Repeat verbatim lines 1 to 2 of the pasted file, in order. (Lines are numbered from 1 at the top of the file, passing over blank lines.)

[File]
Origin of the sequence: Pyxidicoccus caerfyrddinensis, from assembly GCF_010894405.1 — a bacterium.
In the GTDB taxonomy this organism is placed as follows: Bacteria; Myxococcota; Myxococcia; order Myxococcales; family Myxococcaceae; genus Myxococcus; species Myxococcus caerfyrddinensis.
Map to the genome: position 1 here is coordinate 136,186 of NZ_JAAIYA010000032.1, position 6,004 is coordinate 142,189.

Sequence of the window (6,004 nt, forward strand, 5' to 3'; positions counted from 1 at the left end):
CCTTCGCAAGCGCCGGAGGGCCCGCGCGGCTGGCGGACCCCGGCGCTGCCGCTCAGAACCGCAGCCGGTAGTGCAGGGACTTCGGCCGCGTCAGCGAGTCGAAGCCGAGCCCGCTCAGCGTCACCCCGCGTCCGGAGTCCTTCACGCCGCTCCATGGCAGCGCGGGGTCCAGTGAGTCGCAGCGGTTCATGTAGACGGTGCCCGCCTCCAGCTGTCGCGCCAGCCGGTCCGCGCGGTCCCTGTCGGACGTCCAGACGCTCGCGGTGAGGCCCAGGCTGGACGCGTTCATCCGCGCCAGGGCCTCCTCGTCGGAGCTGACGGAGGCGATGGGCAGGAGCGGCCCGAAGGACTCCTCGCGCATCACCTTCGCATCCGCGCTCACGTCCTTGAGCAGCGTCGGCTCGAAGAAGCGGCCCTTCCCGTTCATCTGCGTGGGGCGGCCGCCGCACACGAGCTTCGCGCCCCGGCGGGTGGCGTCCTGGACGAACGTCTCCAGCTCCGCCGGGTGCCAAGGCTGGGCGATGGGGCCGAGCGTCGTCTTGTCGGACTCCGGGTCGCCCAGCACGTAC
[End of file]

Origin of the sequence: Pyxidicoccus caerfyrddinensis, from assembly GCF_010894405.1 — a bacterium.
In the GTDB taxonomy this organism is placed as follows: Bacteria; Myxococcota; Myxococcia; order Myxococcales; family Myxococcaceae; genus Myxococcus; species Myxococcus caerfyrddinensis.